Usability Engineering

Subject INFO30004 (2016)

Note: This is an archived Handbook entry from 2016.

Credit Points: 12.5
Level: 3 (Undergraduate)
Dates & Locations:

This subject has the following teaching availabilities in 2016:

Semester 1, Parkville - Taught on campus.
Pre-teaching Period Start not applicable
Teaching Period 29-Feb-2016 to 29-May-2016
Assessment Period End 24-Jun-2016
Last date to Self-Enrol 11-Mar-2016
Census Date 31-Mar-2016
Last date to Withdraw without fail 06-May-2016

Timetable can be viewed here. For information about these dates, click here.
Time Commitment: Contact Hours: 36 hours, comprising of two 1 hour lectures and one 1 hour tutorial per week
Total Time Commitment:

170 hours


50 points of Level 2 subjects



Recommended Background Knowledge:


Non Allowed Subjects:

615-348 Human Computer Interaction

Core Participation Requirements:

For the purposes of considering request for Reasonable Adjustments under the Disability Standards for Education (Cwth 2005), and Student Support and Engagement Policy, academic requirements for this subject are articulated in the Subject Overview, Learning Outcomes, Assessment and Generic Skills sections of this entry.

It is University policy to take all reasonable steps to minimise the impact of disability upon academic study, and reasonable adjustments will be made to enhance a student's participation in the University's programs. Students who feel their disability may impact on meeting the requirements of this subject are encouraged to discuss this matter with a Faculty Student Adviser and Student Equity and Disability Support:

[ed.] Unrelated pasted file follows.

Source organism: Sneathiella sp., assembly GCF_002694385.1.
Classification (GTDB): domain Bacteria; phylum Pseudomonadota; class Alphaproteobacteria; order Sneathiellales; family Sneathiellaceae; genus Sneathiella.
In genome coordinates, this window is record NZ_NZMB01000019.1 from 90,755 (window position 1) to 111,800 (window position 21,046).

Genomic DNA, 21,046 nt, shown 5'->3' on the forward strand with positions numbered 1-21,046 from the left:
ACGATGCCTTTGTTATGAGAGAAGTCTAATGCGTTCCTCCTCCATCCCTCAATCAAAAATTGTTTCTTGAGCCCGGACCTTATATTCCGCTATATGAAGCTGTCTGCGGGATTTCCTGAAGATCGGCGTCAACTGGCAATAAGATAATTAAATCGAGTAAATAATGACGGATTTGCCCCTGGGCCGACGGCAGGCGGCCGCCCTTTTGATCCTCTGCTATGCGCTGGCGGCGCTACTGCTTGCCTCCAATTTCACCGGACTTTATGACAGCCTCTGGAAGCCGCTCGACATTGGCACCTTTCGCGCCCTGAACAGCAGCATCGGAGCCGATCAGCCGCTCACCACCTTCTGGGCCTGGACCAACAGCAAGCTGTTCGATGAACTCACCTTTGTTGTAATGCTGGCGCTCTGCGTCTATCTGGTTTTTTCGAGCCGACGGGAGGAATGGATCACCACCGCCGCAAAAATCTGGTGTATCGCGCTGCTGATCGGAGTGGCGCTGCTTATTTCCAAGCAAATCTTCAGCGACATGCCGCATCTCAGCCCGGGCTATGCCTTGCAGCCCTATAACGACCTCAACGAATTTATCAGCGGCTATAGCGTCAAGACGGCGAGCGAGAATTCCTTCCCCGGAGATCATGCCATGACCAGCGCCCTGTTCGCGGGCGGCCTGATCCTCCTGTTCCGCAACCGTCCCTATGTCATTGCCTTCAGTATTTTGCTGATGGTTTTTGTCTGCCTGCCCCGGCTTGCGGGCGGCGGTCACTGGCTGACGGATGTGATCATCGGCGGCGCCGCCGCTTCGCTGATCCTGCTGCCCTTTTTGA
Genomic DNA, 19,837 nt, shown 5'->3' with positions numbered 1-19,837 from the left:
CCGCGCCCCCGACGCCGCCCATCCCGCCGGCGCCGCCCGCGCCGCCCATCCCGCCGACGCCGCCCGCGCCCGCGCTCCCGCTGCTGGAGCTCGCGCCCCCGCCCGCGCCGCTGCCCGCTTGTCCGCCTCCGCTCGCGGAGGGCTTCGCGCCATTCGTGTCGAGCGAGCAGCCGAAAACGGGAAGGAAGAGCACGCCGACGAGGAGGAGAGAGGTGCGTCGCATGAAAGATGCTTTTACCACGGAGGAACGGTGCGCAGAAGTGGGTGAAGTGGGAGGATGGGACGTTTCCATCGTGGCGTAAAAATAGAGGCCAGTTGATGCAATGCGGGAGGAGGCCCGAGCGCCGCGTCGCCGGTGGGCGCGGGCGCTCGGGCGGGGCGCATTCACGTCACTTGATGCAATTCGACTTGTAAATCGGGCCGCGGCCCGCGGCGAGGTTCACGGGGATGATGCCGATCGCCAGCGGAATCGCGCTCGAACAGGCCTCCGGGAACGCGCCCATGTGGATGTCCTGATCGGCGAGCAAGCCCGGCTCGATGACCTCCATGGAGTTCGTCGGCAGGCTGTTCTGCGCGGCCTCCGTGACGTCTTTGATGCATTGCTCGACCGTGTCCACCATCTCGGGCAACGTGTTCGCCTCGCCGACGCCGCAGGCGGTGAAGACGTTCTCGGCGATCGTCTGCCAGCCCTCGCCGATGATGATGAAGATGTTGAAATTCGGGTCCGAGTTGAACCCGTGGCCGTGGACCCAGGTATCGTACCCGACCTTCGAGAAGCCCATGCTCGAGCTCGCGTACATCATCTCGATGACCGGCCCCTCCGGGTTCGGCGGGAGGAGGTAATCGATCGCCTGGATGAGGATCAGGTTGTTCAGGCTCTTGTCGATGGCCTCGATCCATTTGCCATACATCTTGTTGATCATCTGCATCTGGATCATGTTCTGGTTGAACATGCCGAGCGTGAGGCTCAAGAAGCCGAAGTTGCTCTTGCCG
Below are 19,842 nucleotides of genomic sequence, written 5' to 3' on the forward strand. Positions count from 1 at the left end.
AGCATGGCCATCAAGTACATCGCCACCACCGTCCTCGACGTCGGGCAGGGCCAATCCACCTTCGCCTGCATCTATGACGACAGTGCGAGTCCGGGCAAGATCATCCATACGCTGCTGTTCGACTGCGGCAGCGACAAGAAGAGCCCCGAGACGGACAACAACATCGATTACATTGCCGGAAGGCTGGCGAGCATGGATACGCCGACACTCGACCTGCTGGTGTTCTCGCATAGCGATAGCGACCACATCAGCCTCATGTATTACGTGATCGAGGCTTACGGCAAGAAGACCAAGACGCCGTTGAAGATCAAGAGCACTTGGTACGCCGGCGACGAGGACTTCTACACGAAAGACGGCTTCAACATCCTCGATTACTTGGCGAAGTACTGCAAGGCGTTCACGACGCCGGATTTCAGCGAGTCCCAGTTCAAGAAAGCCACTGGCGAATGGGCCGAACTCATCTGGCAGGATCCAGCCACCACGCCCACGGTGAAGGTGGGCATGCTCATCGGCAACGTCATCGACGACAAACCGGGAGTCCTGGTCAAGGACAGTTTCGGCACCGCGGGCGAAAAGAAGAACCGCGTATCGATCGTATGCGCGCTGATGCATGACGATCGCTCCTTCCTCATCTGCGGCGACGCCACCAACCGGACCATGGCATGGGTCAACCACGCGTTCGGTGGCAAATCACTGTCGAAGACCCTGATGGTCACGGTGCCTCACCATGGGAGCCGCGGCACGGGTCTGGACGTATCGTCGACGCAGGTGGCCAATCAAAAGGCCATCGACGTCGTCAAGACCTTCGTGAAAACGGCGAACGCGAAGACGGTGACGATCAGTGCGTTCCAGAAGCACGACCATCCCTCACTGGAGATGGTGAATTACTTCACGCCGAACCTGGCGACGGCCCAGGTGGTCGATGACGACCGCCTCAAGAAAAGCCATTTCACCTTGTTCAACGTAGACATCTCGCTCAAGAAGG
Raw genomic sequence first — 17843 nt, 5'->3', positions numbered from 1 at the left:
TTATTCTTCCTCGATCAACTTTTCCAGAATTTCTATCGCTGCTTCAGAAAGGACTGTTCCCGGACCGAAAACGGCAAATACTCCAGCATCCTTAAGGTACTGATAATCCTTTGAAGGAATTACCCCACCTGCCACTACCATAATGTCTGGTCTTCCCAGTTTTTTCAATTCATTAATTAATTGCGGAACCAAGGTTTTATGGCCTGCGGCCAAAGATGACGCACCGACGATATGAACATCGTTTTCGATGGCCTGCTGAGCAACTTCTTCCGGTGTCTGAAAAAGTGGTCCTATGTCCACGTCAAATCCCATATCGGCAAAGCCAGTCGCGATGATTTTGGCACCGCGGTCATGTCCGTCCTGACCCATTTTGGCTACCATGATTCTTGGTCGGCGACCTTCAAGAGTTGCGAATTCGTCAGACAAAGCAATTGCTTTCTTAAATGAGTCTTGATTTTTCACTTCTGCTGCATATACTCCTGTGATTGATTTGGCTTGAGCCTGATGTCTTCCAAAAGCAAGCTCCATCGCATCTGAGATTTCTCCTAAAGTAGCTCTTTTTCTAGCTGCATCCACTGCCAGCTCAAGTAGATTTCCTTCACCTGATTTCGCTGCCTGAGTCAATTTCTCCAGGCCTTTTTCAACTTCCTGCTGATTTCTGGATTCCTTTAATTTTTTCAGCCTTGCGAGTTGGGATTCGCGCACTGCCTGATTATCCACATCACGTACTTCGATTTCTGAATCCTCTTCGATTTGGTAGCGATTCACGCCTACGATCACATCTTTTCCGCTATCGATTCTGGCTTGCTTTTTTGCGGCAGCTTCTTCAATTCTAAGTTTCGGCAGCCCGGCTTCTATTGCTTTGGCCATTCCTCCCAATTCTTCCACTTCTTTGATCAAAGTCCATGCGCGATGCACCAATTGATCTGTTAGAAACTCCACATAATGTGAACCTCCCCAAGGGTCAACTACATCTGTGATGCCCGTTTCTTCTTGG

Assoc Prof Martin Gibbs


Subject Overview:


How do you design information and communication technologies that are useful, usable and satisfying? Usability Engineering addresses this question. Usability is now a vital part of the IT industry for both work and leisure. We can see usability (or the lack of it) in the design of tablets, aircraft cockpits, business software, car navigation devices, and many other technologies.

In this subject students will learn concepts and techniques integral to creating usable systems. These include: contextual analysis of human activities; principles for designing usable human computer interactions; styles of user interfaces; and methods to evaluate the usability of new designs. Students will also learn relevant theories underpinning these techniques including aspects of human cognition and the theory of natural design.

Indicative Content

  • Theoretical foundations of Usability Engineering
  • Understanding User Requirements
  • Expert based evaluations (e.g. Cognitive Walkthroughs and Heuristic Evaluation)
  • User based evaluations
  • Prototyping (high fidelity and low fidelity)
  • Analysis of Usability data
  • Visual Design
  • Social Computing.
Learning Outcomes:

Intended Learning Outcomes (ILOs)

On completion of this subject the student is expected to:

  1. Define and distinguish between the different types of user interface,
  2. Exploit cognitive and social factors that make interactive software usable
  3. Apply key design principles and guidelines that assist user interface designers, and understand the limitations of such guidelines
  4. Apply techniques of Usability Engineering across the development lifecycle
  5. Develop a sound usability test and evaluation plan for a particular design project